Notwithstanding this uncontradicted testimony before the jury, the majority notes that Hamilton's assertion that no comparable sales existed defies judicial knowledge. Maj. Op. at ¶ 9. However, when an expert witness's testimony defies judicial knowledge, which falls far short of omniscience, our inclination should be to defer to the testimony of a qualified expert, rather than disregard it altogether. To be sure, the court's need for, and reliance on, expert witnesses is rooted in the reality that expert analysis and opinion usually exceed the knowledge and understanding of technical subject matter that is reposed in the minds of mere jurists and jurors.

¶ 16. Here, neither expert presented evidence of comparable sales to the jury to undergird their opinions regarding diminution of value of the parcel. Gulf South's expert testified that the diminution in the value of the land was zero, and Pitre's expert testified that the diminution in the value of the land amounted to 15% for the remainder of the parcel not taken by eminent domain, 20% for the house, and 30% for the barn, the barn being nearer the pipeline than the house. Hamilton testified that his opinion was based on his expertise, training, and certification in the field of real estate appraisal, and that “[j]ust about everything [appraisers] do is the opinion of the appraiser.”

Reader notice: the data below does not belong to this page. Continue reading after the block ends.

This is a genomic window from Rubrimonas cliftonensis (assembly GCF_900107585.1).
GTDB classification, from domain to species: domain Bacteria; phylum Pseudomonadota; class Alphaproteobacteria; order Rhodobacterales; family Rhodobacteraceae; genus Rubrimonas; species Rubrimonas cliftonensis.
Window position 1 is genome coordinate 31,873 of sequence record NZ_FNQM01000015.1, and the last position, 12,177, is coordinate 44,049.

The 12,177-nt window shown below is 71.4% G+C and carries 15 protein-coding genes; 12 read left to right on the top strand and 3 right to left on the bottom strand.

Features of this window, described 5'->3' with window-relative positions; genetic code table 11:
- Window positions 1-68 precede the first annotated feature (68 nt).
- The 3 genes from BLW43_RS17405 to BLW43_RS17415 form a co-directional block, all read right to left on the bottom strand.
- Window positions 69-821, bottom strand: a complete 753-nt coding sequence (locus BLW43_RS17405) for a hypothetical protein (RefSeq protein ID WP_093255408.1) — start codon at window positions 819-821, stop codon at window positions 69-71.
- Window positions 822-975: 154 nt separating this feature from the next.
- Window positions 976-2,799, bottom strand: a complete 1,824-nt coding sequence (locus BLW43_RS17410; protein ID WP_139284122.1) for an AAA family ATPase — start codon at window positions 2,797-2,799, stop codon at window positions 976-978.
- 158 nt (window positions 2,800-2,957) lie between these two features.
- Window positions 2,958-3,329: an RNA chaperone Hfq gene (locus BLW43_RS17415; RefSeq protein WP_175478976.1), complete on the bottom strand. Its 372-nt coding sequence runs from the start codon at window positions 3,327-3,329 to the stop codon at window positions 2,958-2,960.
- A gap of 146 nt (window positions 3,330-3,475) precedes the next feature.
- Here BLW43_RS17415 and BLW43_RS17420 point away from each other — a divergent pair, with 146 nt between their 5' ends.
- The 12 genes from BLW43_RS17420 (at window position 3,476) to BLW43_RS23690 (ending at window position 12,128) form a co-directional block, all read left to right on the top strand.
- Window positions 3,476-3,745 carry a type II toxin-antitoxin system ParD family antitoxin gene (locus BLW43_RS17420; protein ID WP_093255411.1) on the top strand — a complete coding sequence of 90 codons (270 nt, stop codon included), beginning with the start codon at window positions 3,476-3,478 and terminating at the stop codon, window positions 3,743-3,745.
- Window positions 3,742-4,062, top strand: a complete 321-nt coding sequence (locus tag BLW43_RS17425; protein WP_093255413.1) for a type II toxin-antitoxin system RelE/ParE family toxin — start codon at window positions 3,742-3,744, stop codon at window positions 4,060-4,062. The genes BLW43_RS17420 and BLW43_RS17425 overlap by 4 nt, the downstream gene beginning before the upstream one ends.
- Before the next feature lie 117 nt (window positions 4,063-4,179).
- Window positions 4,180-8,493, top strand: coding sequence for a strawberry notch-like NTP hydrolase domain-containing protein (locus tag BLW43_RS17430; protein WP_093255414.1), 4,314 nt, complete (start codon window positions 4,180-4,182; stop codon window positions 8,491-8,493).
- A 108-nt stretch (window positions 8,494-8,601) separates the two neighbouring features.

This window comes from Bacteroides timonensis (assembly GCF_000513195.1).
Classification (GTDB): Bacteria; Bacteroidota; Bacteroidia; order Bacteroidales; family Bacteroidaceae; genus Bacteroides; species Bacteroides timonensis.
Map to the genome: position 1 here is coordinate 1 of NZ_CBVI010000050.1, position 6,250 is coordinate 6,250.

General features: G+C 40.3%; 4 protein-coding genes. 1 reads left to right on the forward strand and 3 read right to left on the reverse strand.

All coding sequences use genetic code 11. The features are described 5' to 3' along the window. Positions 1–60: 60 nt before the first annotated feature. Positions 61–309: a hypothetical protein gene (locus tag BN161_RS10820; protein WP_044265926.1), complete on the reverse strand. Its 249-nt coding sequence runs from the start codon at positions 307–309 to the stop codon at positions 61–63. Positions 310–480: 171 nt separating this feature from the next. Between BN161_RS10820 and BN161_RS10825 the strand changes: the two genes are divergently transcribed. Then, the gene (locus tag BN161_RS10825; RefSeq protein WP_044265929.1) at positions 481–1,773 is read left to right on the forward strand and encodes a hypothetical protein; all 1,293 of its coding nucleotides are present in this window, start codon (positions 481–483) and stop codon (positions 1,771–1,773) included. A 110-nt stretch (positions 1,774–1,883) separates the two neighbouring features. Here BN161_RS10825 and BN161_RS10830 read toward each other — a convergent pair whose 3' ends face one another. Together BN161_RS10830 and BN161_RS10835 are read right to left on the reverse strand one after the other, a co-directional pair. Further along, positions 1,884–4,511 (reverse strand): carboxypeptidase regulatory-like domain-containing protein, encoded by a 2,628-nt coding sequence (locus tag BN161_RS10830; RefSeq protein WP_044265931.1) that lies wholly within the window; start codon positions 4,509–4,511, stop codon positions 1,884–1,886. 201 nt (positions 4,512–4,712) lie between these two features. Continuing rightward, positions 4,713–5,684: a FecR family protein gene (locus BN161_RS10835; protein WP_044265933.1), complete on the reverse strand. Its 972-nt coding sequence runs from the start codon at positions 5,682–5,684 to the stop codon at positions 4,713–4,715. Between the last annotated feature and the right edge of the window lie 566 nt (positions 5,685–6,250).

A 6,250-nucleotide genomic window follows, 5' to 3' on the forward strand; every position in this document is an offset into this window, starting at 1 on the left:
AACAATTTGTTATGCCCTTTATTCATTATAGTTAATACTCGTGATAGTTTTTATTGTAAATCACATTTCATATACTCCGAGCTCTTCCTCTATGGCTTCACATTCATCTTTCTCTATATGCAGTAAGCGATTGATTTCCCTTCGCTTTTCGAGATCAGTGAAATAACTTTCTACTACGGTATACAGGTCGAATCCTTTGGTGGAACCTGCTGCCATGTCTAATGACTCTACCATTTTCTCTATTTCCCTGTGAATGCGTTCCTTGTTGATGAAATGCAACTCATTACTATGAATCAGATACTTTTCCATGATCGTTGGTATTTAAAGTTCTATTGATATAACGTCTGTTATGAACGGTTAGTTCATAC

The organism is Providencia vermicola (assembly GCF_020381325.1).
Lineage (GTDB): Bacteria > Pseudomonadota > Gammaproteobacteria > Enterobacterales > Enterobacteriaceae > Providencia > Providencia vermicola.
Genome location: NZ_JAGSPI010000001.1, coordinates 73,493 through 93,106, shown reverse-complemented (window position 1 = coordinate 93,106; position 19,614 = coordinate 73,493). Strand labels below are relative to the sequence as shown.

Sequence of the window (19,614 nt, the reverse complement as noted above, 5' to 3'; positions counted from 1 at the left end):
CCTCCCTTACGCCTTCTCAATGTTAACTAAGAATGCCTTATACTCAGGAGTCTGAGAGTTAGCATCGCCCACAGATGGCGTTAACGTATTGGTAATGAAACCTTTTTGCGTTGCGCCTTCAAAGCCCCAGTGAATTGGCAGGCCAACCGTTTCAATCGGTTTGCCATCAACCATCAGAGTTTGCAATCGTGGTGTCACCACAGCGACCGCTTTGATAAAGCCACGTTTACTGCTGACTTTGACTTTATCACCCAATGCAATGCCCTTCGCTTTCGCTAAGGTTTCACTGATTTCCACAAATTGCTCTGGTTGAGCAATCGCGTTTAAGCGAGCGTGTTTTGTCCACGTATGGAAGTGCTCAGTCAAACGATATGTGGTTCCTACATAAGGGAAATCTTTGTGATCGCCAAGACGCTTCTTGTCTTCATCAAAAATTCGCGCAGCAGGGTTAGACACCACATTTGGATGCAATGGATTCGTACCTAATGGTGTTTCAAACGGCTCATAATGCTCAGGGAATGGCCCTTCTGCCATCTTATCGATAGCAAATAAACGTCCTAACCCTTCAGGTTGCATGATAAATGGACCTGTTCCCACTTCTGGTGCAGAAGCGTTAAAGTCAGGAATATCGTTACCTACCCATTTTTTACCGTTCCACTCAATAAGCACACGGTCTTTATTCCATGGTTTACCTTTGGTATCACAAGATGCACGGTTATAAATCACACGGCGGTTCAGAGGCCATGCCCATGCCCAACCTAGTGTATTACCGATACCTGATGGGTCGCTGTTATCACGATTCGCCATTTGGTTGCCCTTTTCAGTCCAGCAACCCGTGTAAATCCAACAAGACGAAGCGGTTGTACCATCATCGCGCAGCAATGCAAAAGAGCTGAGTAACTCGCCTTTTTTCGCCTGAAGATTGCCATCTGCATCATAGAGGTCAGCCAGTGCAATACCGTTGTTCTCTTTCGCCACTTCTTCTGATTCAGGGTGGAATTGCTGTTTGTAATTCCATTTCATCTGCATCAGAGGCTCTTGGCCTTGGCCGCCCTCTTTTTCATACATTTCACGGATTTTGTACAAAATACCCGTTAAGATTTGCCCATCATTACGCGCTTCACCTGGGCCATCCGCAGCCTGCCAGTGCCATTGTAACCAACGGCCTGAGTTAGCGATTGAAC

¶ 17. It is not for this Court to establish, by judicial fiat, the “standards ․ accepted in determining fair market value for real property.” Maj. Op. at ¶ 6. We should not be in the business of dictating methodology to real estate appraisers, or to experts in any other field. It is they, and not we, who are the experts in their respective disciplines. The fact that neither party's expert based his opinion on comparable sales is telling. Such information is not always available, and when it is not, as here, qualified appraisers, such as these, may resort to other appropriate and accepted methodology, including, but not necessarily limited to, their professional judgment, born of experience.8

¶ 18. I would hold that the evidence presented by both experts was both reliable and relevant, and that it was the prerogative of the jury to weigh their relative credibility and the validity of their opinions. That was done here, and the jury, having heard and considered the testimony of both experts, concluded that Pitre was entitled to $175,000 for the taking of his land. Accordingly, I would affirm.

RANDOLPH, Justice, for the Court: